NaNoWriMo is two weeks away, and I am still plotless.

We’re creeping up on two weeks until National Novel Writing Month, and as usual, I am currently plotless. So far suggested ideas and points for my novel include:

* unicorns and handcuffs (courtesy of this LiveJournal thread)
* a trebuchet, courtesy of the Trebuchet club on the NaNoWriMo forums
* Mr. Ian Woon, a character whose name is an anagram of NaNoWriMo
* bananas in Iceland, courtesy of syaffolee

I could also write a young adult novel for the possibility of entering the young adult novel pitch competition. However, as Lime of Caffeinated Creativity pointed out, it wouldn’t be NaNo if I did have a fully developed idea this early. She’s right, by the way. I’m the type to wing it and still finish.

Besides, if I still don’t have an idea come the first, there’s always the idea to write a novel entirely based on dares from the forums. Or about Mr. Ian Woon, a unicorn trainer in Iceland who builds a trebuchet to fling bananas. He uses handcuffs to keep them in line.


Why don't people read anymore?

National Novel Writing Month user Uninvoked began a thread on the forums pondering if people read anymore. Given my recent book review (and another one pending the finishing of my current book), I’m wondering the same thing. I read anything I can get my hands on and occasionally some things I can’t. My letters to my grandparents as a young child concerned things I read in the encyclopedia. At one point in middle school, I was devouring a book a day to the point that the teacher who let me borrow them started to doubt that I was really reading them until I told her about them. (This was before the plot of every book under the sun could be found online.)

Granted, I read less than a book a day, and probably less than a book a week given my other activities. However, the number of people around me who are astonished to see a book in someone’s hand still shocks me. I could get a shiny halo next to my NaNoWriMo username if I had a dollar for each person on my commute who gave me a strange look for the book in my hand. (I could get even more goodies if we extended this analogy to a notebook. Heck, I could probably fund NaNoWriMo’s expenses this year if I had a dollar for everyone who has ever given me a strange look for having a novel or notebook in hand.) So what do people have against books?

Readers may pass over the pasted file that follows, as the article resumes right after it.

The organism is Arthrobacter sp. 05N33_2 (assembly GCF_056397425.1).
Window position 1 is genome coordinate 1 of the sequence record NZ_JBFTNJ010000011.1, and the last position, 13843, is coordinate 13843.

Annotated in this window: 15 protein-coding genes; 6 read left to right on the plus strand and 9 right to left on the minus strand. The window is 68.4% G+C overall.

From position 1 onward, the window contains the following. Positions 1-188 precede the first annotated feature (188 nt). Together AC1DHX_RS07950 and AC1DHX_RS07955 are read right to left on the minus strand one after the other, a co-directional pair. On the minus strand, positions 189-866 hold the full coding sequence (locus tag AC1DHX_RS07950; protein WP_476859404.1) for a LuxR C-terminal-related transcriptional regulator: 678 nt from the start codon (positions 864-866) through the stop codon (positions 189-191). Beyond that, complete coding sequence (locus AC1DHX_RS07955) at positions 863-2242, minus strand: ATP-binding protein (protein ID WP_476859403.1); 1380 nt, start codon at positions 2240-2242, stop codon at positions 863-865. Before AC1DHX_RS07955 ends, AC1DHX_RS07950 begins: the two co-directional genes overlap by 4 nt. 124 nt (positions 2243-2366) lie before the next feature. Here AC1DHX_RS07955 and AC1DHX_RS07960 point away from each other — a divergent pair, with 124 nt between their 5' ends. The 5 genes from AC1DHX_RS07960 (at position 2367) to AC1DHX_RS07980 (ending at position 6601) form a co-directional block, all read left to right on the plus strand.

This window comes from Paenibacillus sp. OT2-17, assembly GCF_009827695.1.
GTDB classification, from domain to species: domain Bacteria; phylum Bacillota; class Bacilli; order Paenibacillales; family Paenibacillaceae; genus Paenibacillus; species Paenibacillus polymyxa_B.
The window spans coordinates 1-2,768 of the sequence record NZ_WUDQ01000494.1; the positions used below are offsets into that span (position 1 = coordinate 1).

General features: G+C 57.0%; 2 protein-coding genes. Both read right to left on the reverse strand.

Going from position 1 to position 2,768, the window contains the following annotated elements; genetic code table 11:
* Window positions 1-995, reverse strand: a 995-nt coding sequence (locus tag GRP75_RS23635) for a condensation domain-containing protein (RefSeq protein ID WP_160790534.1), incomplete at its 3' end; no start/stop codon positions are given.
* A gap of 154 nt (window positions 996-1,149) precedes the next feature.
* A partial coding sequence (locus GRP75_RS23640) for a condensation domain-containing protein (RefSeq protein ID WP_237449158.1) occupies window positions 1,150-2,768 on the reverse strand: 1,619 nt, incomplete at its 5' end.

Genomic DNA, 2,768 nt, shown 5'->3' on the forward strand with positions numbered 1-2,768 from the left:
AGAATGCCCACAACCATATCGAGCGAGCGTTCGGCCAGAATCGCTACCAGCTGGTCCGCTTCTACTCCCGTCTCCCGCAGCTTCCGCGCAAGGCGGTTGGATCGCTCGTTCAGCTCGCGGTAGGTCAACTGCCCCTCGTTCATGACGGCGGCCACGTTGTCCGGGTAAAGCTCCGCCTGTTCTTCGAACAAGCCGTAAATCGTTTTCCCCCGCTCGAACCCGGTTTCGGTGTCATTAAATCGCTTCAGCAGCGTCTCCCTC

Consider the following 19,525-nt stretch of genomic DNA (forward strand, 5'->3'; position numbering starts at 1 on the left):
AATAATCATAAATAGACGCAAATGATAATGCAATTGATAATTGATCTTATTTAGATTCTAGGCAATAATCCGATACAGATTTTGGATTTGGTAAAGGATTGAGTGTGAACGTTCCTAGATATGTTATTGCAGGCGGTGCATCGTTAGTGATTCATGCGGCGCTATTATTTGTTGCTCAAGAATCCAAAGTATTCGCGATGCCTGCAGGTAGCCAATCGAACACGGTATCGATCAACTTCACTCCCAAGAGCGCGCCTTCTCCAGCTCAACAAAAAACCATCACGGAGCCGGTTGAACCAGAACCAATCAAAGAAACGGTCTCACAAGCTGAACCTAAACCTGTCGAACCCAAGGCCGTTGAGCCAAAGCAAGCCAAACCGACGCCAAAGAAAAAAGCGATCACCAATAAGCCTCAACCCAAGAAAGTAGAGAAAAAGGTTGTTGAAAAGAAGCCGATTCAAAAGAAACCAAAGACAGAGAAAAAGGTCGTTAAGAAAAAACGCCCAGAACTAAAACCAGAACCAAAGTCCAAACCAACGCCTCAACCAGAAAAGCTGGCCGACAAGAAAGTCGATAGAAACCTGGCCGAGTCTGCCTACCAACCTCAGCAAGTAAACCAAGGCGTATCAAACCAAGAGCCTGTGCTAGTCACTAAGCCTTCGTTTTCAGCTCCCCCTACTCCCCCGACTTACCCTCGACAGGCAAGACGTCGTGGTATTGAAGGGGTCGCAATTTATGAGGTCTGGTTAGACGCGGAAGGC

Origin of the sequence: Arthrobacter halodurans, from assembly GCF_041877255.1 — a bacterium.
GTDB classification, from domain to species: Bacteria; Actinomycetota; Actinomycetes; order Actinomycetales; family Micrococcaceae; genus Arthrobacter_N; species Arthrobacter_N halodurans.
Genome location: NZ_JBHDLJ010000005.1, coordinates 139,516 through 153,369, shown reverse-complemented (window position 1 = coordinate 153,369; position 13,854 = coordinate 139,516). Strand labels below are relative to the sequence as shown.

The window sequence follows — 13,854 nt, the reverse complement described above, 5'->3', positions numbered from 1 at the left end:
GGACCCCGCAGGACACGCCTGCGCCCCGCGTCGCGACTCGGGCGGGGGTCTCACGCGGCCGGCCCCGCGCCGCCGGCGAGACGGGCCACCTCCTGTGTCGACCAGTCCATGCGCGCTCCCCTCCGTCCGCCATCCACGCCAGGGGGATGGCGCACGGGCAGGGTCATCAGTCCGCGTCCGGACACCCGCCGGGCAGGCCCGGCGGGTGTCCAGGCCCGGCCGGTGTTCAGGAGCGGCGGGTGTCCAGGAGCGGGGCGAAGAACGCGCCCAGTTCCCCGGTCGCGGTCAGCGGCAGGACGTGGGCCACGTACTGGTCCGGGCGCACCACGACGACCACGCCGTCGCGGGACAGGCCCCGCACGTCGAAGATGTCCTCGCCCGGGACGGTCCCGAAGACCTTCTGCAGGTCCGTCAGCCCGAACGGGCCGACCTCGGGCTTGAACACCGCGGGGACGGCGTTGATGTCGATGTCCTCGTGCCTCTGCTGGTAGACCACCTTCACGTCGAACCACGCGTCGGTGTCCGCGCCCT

School is the first place that some kids see books. If there aren’t a lot of books at home, they may make the connection that school equals books. Unfortunately, if they don’t like school, they may also grow to dislike books, regardless of how interesting any other book out there really is.

Along with school comes peer pressure. Unfortunately, a kid who enjoys books out of her own will is often viewed as an outsider. It certainly got me pegged as an outcast as a kid. Naturally, the other kids will apply pressure to the bibliophile. Few kids want to be the outcast, so some will cave and try to be like everyone else.

And let’s not forget environment. A kid who grows up around book lovers is likely to become a book lover herself. There are certainly exceptions. I’m one of them.

Whatever the reason, always remember: It’s not the size of your book collection but how you use it.